The Cradle of Aviation’s new Pan Am exhibit about the Boeing 314 takes you back to an era when every airline seat was first class, your coffee and tea were served by an all-male flight crew and Port Washington was a major airline hub connecting travelers with cities around the world.
And if you’re used to today’s no-frills flying, you might also be taken aback — by artifacts that reveal the level of luxury early airline passengers enjoyed on Pan Am’s aptly nicknamed named “flying boats.”
Among the exhibition’s treasures is an original china set, including plates, coffee cups and saucers, which passengers used in the flying boat’s dining compartment, where all meals were served, says museum curator Joshua Stoff.
You can get an even better idea of early airline travel’s comparative extravagance by peering into a cutaway model of the flying boats, which is a centerpiece of the exhibition. The model was first displayed at the Pan American exhibition at the 1939 World’s Fair in Flushing Meadows, Stoff says. It was intended “to show the most advanced airplane in the world, a state-of-the-art commercial airplane.
“They had separate berths for sleeping, which during the day were made up with couches and a table,” Stoff says.
AVIATION HISTORY RECLAIMED
The exhibition, put together with the cooperation of the Pan Am Museum Foundation, a volunteer organization of former employees of the airline, shows Long Island’s role in the creation of the modern airline industry. All of the Pan Am flying boat commercial flights began and ended in 1939 in Port Washington before the operation was transferred in 1940 to the Marine Air Terminal, now LaGuardia Airport.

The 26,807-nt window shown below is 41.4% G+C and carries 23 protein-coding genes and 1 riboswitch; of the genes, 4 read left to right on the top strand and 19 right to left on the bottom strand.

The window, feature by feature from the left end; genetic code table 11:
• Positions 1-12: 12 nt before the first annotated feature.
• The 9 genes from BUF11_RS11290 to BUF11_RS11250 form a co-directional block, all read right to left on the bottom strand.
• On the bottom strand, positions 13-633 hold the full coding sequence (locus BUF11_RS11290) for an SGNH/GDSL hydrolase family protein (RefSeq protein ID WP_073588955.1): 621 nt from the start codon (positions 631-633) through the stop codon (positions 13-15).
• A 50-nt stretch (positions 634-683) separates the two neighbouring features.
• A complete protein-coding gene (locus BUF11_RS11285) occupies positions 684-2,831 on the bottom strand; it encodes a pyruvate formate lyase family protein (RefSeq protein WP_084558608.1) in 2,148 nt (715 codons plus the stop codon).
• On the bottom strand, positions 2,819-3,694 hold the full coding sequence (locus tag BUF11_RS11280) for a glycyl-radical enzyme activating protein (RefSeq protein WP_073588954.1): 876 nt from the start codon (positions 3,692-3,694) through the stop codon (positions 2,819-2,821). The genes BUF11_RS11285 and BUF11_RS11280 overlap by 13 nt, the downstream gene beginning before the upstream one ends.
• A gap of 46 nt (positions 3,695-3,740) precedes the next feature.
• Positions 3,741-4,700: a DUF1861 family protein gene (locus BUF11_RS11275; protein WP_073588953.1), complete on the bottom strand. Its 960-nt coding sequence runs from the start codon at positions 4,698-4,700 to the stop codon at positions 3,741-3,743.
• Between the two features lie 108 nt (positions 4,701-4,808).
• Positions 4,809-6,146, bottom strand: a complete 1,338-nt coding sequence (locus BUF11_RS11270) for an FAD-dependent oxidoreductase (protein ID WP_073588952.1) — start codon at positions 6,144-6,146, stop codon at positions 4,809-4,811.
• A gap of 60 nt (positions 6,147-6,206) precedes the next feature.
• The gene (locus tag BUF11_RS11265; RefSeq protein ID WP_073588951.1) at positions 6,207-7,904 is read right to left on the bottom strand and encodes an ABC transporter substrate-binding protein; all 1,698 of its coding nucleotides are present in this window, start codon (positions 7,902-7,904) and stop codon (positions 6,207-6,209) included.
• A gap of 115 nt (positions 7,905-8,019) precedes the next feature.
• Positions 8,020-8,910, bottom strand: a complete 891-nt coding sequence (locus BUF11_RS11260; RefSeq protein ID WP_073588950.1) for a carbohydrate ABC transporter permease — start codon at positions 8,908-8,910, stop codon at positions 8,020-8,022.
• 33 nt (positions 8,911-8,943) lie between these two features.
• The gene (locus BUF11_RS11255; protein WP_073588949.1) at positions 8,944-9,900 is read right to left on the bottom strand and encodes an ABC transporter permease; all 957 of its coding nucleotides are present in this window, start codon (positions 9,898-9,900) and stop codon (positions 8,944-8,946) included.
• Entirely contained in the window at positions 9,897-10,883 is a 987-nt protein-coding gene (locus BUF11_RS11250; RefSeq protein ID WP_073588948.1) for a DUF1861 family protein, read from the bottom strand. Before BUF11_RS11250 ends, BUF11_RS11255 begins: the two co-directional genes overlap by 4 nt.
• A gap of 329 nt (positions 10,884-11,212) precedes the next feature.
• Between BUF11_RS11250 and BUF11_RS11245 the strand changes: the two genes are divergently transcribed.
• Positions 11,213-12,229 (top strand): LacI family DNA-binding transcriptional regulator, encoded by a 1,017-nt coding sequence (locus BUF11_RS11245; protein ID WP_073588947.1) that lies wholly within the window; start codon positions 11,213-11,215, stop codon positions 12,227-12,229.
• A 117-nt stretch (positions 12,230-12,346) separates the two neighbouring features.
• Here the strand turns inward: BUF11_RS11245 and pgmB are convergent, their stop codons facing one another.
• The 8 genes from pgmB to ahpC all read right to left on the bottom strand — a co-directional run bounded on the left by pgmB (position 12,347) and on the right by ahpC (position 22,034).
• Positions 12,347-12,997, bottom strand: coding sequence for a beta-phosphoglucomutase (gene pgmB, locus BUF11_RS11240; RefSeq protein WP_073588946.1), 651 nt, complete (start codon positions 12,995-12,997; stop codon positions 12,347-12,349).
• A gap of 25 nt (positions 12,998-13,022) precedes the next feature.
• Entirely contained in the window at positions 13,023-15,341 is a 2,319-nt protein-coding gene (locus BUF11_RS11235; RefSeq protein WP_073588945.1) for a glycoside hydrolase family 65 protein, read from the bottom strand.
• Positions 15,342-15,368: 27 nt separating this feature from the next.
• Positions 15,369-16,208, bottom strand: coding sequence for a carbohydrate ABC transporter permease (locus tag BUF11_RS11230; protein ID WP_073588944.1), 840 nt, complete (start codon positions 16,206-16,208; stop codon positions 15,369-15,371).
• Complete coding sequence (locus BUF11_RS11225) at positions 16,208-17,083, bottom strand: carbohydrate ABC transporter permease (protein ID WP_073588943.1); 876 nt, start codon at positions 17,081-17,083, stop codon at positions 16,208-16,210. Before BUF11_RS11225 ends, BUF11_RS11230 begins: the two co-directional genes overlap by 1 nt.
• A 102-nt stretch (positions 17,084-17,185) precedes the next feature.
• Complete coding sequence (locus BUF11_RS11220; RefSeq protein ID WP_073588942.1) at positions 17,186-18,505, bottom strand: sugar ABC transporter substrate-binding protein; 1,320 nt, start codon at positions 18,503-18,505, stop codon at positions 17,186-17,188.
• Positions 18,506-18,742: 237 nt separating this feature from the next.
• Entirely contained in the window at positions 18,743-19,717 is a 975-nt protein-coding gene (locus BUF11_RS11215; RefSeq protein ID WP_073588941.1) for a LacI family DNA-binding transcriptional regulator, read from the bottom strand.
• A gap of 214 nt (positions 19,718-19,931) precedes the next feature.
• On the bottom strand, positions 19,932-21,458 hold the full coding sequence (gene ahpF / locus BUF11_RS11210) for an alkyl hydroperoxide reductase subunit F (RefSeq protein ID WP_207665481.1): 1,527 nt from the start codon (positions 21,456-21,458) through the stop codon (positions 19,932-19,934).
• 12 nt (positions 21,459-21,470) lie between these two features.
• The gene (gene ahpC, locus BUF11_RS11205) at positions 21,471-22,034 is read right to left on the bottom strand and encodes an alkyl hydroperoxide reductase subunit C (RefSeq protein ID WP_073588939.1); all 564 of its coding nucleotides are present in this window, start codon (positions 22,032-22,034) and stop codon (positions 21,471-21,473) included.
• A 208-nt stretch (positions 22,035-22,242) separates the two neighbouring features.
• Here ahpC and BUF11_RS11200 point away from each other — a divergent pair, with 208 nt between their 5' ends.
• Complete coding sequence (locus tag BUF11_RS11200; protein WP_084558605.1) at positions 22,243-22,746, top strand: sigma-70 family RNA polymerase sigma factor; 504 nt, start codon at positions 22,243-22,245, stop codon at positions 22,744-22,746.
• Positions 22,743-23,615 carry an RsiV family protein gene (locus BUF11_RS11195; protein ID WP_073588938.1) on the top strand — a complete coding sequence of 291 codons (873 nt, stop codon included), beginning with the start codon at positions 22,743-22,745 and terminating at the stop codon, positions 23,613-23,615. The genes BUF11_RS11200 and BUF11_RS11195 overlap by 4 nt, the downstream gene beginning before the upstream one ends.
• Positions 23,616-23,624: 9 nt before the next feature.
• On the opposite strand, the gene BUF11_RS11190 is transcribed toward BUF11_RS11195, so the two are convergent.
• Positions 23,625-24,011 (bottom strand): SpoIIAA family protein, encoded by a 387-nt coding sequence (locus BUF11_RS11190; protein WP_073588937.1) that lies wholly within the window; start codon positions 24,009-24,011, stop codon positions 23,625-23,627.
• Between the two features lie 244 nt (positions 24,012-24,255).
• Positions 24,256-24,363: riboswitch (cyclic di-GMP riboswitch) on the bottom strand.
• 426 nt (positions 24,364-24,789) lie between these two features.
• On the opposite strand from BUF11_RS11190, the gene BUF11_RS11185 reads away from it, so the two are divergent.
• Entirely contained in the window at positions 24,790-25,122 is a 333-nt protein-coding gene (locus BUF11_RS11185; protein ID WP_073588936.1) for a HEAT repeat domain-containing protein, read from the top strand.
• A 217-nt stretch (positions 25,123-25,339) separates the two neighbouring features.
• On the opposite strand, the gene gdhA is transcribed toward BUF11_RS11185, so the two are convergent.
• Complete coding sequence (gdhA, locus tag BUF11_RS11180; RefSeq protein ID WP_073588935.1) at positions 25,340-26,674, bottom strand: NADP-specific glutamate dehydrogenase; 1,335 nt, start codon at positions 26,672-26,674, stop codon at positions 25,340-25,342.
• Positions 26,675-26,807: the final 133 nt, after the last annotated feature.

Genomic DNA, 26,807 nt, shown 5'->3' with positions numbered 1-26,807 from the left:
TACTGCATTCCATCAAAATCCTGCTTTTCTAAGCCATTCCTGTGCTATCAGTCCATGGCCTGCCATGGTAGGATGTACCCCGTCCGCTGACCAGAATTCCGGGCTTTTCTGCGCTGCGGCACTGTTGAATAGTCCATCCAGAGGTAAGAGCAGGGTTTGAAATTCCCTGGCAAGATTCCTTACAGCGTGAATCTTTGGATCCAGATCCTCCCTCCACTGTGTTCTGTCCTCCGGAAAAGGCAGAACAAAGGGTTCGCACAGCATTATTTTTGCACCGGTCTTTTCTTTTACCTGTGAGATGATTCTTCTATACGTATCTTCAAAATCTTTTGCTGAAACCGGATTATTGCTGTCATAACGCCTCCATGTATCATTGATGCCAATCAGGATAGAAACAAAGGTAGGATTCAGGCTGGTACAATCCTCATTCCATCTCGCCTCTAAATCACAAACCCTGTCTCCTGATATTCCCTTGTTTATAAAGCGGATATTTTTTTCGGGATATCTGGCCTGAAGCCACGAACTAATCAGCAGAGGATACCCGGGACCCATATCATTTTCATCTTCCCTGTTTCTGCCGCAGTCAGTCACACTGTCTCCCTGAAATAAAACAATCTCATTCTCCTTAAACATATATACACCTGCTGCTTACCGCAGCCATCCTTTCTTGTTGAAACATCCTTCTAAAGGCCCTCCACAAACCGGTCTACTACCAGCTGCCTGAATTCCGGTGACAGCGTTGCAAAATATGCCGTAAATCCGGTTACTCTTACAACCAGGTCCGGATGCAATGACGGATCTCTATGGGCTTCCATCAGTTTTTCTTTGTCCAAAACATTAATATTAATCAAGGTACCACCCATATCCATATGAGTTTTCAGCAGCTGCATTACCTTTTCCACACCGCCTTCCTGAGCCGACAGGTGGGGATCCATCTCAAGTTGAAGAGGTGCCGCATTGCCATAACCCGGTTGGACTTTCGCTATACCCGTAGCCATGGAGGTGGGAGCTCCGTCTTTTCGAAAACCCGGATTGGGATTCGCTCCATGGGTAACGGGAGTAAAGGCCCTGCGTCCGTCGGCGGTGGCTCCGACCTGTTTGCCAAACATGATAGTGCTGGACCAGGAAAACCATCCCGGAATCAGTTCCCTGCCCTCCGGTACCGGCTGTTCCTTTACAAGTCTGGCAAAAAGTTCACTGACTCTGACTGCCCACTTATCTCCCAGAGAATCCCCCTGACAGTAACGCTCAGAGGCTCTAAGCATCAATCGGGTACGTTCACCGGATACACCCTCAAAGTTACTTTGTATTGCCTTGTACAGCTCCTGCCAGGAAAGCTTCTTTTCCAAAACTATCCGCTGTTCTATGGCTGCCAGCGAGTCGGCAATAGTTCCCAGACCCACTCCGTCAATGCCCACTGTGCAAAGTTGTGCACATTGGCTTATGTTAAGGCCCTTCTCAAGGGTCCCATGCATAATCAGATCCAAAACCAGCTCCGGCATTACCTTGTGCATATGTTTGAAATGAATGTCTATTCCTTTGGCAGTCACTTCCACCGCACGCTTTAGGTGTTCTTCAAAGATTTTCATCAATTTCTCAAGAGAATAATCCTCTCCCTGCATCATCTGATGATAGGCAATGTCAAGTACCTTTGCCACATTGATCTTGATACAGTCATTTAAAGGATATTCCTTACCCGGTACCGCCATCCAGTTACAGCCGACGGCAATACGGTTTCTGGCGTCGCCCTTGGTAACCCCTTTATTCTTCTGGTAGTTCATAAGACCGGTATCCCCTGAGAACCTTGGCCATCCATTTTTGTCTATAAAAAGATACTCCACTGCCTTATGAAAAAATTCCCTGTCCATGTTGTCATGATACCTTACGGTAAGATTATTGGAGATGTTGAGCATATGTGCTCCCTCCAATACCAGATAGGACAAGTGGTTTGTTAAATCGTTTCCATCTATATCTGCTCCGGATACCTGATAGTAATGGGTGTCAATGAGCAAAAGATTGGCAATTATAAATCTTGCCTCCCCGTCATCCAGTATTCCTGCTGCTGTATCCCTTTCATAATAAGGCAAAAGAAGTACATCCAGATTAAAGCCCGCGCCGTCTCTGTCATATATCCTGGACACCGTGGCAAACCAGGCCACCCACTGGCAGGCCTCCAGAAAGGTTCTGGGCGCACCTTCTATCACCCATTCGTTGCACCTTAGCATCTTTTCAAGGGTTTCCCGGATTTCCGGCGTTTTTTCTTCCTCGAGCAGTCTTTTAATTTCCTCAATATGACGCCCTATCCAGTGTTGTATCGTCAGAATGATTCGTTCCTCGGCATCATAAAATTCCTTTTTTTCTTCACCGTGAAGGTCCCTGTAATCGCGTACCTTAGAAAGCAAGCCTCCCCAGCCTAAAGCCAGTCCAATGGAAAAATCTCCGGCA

“Pan Am was an airline that changed the world, it was the most iconic airline in the history of aviation, and it shrank the world by making it smaller,” says Stoff. “In the late 1930s, for the first time you could fly anywhere in the world.”
The cutaway model, and a hardwood bench originally from LaGuardia, come from the museum’s collection. All of the other artifacts, including a navigator’s battery-operated sextant, pins and a cap worn by the flight crew, were provided by the foundation.
Former employees, some of whom live on Long Island, are passionate about preserving and protecting Pan Am’s history, says Linda Freire, 60, of Cold Spring Harbor, a Pan Am flight attendant from 1980 to 1984 and subsequently the base co-director for Pan Am at JFK until the airline went out of business in 1991.
Pan Am “was not only a commercial aviation pioneer. We were woven into the fabric of American history,” says Freire, who serves as the foundation’s co-chairwoman. She says the Boeing 314 is the first phase of a larger exhibition that will, eventually, complete the airline’s story.
THE MEN DID EVERYTHING
A mural depicts a steward serving guests in the dining compartment. Look close and you’ll discover that all of Pan Am’s early flight attendants indeed were men.
Men were employed as stewards because “the job was very arduous,” explains Anne Sweeney, of South Brunswick, New Jersey, who worked in Pan Am public relations. “You had to row people out to a seaplane, you’d be away for six weeks and you had to load the baggage. It was a tough job physically.”
A fare schedule lets you compare today’s airline prices with the 1930s, when $675 purchased a round-trip to London. That may sound like a bargain until you realize that in the 1930s, workers made $20 a week, Monti says.
“It was very expensive,” Stoff says of flying in the 1930s. “Only the wealthiest people could do it.”